Opinion & Editorial

Are you prepared for the next big disaster?

What would you do if the Cascadia earthquake were to hit our area? Or, how about another repeat of the 1962 Columbus Day storm?
As most of us have witnessed throughout our lifetime, Mother Nature can get nasty at any time, thus making all of us vulnerable to a natural disaster.
This Saturday, May 19 the City of Creswell will be hosting an Emergency Preparedness Fair, from 10 a.m. to 1 p.m. at the Cobalt Activity Center, 364 Cobalt Lane in Creswell.
As I look back over the course of my lifetime, I’ve witnessed historic floods, ice storms, earthquakes and even the eruption of Mt. St. Helens on May 18, 1980. All had some sort of significant impact on my life and the lives of people living in the region where the event took place.
I remember my parents talking about the Columbus Day storm that hit the Pacific Northwest in 1962, bringing 90 mile per hour winds to the Salem area where they grew up, and 160 to 170 mile per hour winds to the northern Oregon/southern Washington coasts. I remember my dad telling me how he purchased a chainsaw and went from neighborhood to neighborhood cutting up fallen trees for people while in high school.
During my lifetime, I remember the falling ash one Sunday morning on May 18, 1980, when falling ash blackened the sky and covered the ground in Salem following the Mt. St. Helens eruption. I remember watching the television coverage of the eruption and was amazed how it totally changed the landscape of the area, including significant flood and ash damage to neighboring communities. Years later I visited the Mt. St. Helens area and much of the surrounding area looked totally devastated, trees snapped in half and the landscape gray, covered by layers of ash.
In 1998, while living in Grays Harbor County, Washington I experienced a historic flood while serving as publisher of the Montesano Vidette.
Record rainfall fell over a two- to three-day period. There was so much rain, they had to open up the spillways of one of the dams in fear that the dam might break. This resulted in the closure of Hwy. 12. Montesano was basically an island, and living outside of town, I was unable to get the office that morning, which turned out to be our press day. So, my reporter and I had to go to the local community college to write our stories and fax them over to the newspaper, because the internet lines were down and there was no email service.
Later that afternoon, the flooding of the river had subsided and we were able to make it to the newspaper office.
Back in those days the newspapers were pasted-up on layout sheets. I had to get the newspaper pages from Montesano to Shelton, Wash. to be printed. With a number of roads still closed to flooding, I had to meander through a number of logging roads, which were higher in elevation to get to Shelton, which took about four hours. By the time I got back to Montesano, it was the wee hours of the morning. I had to do all the labeling and bagging of the newspapers myself in order to get the papers to the post office for mailing that morning.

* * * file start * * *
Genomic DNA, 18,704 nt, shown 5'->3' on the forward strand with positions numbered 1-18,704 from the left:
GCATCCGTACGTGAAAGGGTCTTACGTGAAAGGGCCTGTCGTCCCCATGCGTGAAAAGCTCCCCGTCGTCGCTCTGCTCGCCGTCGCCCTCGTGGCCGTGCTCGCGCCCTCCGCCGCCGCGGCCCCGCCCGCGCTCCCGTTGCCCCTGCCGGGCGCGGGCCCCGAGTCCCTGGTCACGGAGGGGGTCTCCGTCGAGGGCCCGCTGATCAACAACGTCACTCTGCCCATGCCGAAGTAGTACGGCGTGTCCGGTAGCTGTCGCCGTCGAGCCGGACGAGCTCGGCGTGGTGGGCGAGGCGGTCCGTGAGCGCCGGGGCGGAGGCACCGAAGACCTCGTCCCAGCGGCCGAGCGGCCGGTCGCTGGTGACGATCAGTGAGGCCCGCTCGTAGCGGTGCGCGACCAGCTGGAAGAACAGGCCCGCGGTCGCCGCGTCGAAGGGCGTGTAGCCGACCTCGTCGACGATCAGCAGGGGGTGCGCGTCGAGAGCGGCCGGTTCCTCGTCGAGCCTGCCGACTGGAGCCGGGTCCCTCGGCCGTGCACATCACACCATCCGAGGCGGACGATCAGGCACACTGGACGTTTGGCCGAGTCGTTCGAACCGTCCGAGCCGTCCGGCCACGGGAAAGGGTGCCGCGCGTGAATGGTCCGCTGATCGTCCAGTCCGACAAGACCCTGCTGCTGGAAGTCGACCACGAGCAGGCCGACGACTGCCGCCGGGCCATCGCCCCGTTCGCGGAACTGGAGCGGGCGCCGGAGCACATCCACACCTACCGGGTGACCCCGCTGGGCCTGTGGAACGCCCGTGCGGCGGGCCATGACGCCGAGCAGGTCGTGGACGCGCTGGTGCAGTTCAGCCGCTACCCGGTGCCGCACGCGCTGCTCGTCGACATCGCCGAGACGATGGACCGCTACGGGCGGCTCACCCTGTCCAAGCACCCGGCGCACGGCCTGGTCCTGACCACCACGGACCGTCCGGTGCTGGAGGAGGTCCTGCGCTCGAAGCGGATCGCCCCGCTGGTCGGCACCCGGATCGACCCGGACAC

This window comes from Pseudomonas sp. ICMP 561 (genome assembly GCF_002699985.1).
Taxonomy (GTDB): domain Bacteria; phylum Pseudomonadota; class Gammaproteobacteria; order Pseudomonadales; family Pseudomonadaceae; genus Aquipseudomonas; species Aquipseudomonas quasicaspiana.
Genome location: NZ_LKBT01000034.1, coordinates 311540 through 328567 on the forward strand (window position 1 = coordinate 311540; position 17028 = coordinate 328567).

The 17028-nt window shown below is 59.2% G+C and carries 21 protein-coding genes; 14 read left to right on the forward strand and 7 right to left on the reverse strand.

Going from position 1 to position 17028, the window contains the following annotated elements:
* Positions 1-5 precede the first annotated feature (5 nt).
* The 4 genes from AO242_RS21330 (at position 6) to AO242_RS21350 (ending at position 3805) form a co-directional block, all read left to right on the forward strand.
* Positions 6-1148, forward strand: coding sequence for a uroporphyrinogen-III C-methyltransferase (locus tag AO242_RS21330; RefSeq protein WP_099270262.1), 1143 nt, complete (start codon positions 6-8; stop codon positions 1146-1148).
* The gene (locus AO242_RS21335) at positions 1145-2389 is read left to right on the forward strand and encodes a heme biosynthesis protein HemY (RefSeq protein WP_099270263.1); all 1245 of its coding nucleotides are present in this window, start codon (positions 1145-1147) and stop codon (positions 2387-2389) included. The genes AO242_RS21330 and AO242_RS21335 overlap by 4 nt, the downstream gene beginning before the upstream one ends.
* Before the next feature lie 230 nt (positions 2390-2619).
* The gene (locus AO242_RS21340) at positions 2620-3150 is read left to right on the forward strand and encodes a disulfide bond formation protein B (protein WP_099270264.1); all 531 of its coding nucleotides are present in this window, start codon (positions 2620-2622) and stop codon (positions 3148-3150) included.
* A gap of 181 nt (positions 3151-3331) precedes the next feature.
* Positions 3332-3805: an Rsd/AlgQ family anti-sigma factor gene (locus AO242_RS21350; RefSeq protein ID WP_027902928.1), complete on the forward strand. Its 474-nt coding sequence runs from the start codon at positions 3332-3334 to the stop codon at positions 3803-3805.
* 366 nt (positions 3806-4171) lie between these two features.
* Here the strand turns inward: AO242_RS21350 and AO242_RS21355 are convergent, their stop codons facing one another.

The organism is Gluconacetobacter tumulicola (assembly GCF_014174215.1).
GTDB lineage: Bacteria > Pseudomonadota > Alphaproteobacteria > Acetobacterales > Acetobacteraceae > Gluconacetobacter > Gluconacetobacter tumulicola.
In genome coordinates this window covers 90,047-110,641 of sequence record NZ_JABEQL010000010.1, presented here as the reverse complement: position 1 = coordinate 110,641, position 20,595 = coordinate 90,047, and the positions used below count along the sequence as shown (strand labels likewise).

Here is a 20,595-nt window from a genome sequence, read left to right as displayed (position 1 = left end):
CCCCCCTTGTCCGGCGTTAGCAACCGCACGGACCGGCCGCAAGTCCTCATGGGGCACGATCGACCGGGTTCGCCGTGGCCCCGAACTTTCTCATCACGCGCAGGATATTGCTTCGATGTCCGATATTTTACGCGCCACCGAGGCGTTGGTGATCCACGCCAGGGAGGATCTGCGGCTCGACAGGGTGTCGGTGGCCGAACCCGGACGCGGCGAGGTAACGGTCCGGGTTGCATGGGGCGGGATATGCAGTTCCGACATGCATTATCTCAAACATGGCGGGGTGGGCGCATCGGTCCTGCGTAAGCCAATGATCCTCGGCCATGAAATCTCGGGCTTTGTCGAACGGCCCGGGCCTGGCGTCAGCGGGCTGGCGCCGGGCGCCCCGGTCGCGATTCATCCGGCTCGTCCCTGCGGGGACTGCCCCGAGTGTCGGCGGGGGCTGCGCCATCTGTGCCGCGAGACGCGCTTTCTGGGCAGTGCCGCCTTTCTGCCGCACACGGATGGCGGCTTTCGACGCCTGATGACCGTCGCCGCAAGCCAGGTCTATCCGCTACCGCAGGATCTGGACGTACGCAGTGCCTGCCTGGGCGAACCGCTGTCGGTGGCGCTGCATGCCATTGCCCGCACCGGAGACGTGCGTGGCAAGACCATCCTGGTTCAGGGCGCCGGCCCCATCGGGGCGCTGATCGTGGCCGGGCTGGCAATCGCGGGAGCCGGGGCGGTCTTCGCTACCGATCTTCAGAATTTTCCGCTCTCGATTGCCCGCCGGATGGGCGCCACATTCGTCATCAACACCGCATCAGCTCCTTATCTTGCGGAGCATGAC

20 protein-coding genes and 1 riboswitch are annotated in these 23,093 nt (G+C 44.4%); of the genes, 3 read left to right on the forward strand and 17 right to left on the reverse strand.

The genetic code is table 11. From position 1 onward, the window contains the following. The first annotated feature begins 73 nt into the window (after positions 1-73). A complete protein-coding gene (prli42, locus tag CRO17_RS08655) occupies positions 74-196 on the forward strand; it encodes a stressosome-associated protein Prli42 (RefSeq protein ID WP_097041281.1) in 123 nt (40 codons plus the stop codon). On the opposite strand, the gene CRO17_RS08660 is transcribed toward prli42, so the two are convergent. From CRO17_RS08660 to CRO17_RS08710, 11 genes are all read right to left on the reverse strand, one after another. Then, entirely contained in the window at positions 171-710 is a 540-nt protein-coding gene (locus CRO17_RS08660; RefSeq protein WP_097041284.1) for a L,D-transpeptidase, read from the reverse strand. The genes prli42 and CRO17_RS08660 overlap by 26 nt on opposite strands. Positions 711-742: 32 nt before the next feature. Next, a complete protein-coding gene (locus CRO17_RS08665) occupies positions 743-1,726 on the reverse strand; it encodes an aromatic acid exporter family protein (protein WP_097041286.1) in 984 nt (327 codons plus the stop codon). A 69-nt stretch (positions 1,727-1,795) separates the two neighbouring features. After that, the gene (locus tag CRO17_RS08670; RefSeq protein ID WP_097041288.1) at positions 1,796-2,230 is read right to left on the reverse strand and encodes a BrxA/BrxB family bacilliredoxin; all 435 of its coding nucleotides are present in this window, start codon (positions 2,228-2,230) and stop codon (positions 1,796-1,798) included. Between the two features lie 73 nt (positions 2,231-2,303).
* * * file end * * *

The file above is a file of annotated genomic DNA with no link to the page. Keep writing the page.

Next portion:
A couple days later, the Governor of Washington came to Montesano and toured the devastation the floods had caused. Much of the damage was done to homes, which were flooded by the river, and the death of livestock that were trapped in the low-lying fields.
A couple years later, on July 2, 1999 Grays Harbor experienced a 5.8 magnitude earthquake. This was my first experience feeling an earthquake, which was centered in nearby Satsup in Grays Harbor County.
My wife and I had just purchased a new home in Montesano and I was showing my kids their new home when the earthquake hit. I remember looking out the front window and horses were galloping around the pasture across the street, and the power lines were bouncing up and down as the rolling sensation continued for a little more than a minute.
The most damage from the earthquake was done to the historic Grays Harbor County Courthouse, which was built in the early 1900s. There was substantial amount of damage done to the courthouse, which took about a year to repair.
So, you never know when the next catastrophic event might occur. They say that the Pacific Northwest is due for a major earthquake, with the last Cascadia earthquake happening on Jan. 26, 1700.
What will happen if a 9.0 earthquake hits our area? What will happen if we have a repeat of the 1962 Columbus Day storm?
There are a lot of questions about what to do if disaster strikes our area. Saturday’s Emergency Preparedness will provide many answers to the questions we may have. It will also show us what steps need to be taken now in preparation for when the next disaster strikes.
I hope to see you this Saturday at the Creswell Emergency Preparedness Fair!



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